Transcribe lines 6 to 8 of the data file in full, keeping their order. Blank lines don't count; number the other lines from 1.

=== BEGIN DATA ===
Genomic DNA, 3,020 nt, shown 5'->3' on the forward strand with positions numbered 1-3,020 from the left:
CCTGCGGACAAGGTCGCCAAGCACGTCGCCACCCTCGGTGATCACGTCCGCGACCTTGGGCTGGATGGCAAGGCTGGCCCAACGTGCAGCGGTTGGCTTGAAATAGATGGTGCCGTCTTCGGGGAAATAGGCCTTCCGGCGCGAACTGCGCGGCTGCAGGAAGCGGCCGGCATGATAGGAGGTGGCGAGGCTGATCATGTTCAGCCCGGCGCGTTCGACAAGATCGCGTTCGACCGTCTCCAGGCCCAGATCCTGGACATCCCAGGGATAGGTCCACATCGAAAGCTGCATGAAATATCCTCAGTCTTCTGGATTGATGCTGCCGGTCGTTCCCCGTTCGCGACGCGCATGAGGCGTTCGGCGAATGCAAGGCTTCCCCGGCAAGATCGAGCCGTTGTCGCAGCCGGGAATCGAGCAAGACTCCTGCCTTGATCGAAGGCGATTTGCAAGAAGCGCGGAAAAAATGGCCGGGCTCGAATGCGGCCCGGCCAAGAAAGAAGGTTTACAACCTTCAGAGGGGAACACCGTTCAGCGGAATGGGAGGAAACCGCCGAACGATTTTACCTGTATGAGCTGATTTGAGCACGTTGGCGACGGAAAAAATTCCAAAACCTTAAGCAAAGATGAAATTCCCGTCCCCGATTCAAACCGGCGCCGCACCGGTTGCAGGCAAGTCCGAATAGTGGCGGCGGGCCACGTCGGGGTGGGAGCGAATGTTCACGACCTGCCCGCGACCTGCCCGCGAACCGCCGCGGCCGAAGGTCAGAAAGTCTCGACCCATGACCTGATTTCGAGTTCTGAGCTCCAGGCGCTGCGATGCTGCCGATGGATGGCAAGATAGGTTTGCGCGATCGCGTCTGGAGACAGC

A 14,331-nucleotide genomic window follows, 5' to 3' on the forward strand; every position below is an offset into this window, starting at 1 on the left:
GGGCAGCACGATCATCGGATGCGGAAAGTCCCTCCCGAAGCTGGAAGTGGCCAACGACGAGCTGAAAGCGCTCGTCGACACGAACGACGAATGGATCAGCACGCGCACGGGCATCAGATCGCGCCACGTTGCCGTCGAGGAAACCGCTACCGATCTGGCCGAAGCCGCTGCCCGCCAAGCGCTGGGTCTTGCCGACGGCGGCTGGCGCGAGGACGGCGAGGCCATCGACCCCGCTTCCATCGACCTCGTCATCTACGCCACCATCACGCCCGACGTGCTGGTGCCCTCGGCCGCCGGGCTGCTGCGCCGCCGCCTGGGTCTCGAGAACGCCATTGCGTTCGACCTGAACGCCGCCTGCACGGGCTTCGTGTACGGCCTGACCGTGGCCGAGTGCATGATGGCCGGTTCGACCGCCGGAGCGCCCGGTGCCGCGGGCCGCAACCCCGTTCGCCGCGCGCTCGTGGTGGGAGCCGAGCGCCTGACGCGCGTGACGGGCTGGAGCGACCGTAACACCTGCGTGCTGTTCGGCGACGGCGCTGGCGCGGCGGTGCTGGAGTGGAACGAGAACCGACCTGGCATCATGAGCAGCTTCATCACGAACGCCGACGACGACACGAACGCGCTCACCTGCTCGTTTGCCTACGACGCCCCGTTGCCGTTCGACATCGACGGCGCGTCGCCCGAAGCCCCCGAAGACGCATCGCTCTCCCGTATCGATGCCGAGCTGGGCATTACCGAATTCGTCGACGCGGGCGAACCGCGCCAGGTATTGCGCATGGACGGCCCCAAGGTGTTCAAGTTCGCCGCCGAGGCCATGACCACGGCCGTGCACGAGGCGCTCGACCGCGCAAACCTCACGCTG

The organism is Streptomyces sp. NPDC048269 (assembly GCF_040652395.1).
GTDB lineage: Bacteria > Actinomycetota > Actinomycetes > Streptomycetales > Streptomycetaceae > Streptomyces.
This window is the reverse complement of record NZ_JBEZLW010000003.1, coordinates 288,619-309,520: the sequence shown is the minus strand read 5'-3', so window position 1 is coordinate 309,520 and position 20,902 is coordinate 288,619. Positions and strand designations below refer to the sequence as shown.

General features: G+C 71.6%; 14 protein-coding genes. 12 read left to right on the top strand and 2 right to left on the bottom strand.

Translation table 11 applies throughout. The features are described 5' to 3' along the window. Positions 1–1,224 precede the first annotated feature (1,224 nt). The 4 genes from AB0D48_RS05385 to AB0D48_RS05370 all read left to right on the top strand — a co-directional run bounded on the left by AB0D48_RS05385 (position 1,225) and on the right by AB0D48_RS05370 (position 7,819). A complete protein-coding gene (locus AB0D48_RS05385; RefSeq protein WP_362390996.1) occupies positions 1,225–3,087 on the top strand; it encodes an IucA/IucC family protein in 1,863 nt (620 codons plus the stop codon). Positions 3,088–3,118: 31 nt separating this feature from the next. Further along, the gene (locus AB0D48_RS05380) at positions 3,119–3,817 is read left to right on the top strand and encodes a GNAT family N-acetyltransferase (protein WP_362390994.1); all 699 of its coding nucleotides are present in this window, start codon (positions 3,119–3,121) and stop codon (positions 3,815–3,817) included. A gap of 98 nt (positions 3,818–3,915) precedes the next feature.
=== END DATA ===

GTDB lineage: Bacteria > Actinomycetota > Actinomycetes > Streptomycetales > Streptomycetaceae > Streptomyces.
This window is the reverse complement of record NZ_JBEZLW010000003.1, coordinates 288,619-309,520: the sequence shown is the minus strand read 5'-3', so window position 1 is coordinate 309,520 and position 20,902 is coordinate 288,619. Positions and strand designations below refer to the sequence as shown.

General features: G+C 71.6%; 14 protein-coding genes. 12 read left to right on the top strand and 2 right to left on the bottom strand.